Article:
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Volume 17, No.2 / Fall 2003            
Using Testimonies for Researching and Teaching about the Holocaust, Part 2
Reflections on Nechama Tec's Life and Work

Recent Works by Nechama Tec
When Light Pierced the Darkness
      • Review
      • Questions & Activities

In the Lion's Den
      • Review
      • Questions and Timeline

Defiance: The Bielski Partisans
      • Questions & Activities

Resilience and Courage
      • Review
Reflections on Nechama Tec's Life and Work


Selections from Nechama Tec’s Reflections on her life and works: “Personal, Educational and Research Encounters”

Nechama Tec (left) with Abraham Foxman, Anti-Defamation League National Director (middle), and her husband Dr. Leon Tec (right)

In this recent essay, Dr. Tec describes how her work on one book leads to new questions, which, in turn, lead to a new research and writing project.

[Nechama Tec reflects on how working on her memoir Dry Tears raised questions about rescue that she explored in When Light Pierced the Darkness.  In her discussion of this process, she offers insights into her approach to research projects and her efforts to develop appropriate methodology to pursue her inquiries.]

As I was recording the past [her memoir Dry Tears], new questions kept recurring.  I wanted to know what was it like for other Jews to pass.  Who of the Jews had moved to the forbidden Christian world?  Did they pass or hide?  Who was protecting them, how and why?  What made these Christian rescuers defy all dangers and risk their lives for those who saved Jews....  I wanted to know what motivated such people to risk their lives for the persecuted and haunted.

I felt compelled not only to know answers to these questions, but was also eager to share them with others.  Similarly, I realized that my need to know and to share could not be satisfied by going over my personal experiences alone.  Poles had rescued my family and me and for some of them the main motivation was money; only with time did bonds of affection develop between us and some of those who helped us for profit.  I knew that my ideas about Christian helpers were inevitably colored by my experiences.  As a research sociologist, I also knew that one case history, my own, could give me only limited answers to the many issues I raised.  For these answers I turned to the voluminous Holocaust literature.  There I found many interesting descriptions of Jews who tried to survive in the forbidden Christian world and Christians who risked their lives to rescue them.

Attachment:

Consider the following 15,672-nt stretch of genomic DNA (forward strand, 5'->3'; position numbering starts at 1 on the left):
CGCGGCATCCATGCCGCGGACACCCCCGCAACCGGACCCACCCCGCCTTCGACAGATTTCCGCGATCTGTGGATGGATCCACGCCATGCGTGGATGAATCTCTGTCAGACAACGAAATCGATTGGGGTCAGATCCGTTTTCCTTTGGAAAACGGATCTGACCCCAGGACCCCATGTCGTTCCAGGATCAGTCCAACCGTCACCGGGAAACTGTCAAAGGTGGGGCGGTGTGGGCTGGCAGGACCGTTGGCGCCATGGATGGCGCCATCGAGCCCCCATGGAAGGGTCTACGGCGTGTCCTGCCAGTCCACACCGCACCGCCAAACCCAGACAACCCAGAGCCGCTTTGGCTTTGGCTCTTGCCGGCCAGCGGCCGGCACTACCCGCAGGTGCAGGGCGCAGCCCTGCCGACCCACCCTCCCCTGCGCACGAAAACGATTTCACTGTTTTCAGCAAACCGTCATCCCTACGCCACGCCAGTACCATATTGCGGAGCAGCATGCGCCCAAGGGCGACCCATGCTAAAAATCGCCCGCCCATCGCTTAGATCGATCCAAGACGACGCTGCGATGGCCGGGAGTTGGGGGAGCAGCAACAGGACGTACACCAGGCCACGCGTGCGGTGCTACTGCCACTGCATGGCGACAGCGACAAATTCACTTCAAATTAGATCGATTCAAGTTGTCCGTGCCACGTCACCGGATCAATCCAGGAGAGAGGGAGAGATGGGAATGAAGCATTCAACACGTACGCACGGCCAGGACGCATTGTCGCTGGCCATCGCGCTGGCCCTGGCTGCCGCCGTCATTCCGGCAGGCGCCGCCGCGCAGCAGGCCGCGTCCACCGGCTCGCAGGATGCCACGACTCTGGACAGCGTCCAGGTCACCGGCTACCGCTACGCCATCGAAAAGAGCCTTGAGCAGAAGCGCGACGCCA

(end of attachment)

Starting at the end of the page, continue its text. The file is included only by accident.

However, the literature contained very few systematic explanations about rescue, rescuers, and the conditions associated with the life of these rescuers and the rescued.  Here and there I found efforts to generalize.  However, the results of these efforts were often contradictory.  For example, one explanation claimed that lower class individuals were more likely to help Jews because they, rather than higher-class people, suffered from various deprivations and hence could more easily identify with the Jewish plight.  In contrast, another interpretation claimed that higher-class individuals were more likely to rescue Jews.  This was then explained by the fact that the higher classes were more educated and therefore more aware about the political situation than the rest of the population.  Such inconsistent efforts to generalize could be greatly multiplied.  Convinced about the advantages of arriving at some general explanations, unable to find such explanations, I embarked on my own research project.  In fact, I made an early decision to pursue these sometimes contradictory assertions.  Eventually, the book When Light Pierced the Darkness, which grew out of this project, includes a systematic examination of these consistent and inconsistent assertions.

[Throughout her work, Professor Tec sees an interdependence between her research, writing and teaching.]

Into my overall desire to gain fresh insights and more knowledge about life as it had existed during the Holocaust and more generally in extremis, I have been aware of and benefited from the close interdependence between teaching, conducting research, and efforts to theoretically explain these connections.  The key aims of this process are cooperative, mutually gratifying attempts to generate and answer questions. 

Nechama Tec



Dimensions Online
Volume 18, No. 1, Fall 2004
Yehuda Bauer

Volume 17, No. 2, Fall 2003
Using Testimonies for Researching and Teaching about the Holocaust--Part II

Volume 17, No.1, Spring 2003
Using Testimonies for Researching and Teaching about the Holocaust-- Part I

Volume 16, No. 1, Fall 2002
Remembrance and Commemoration of Two Catastrophes: September 11th and the Holocaust

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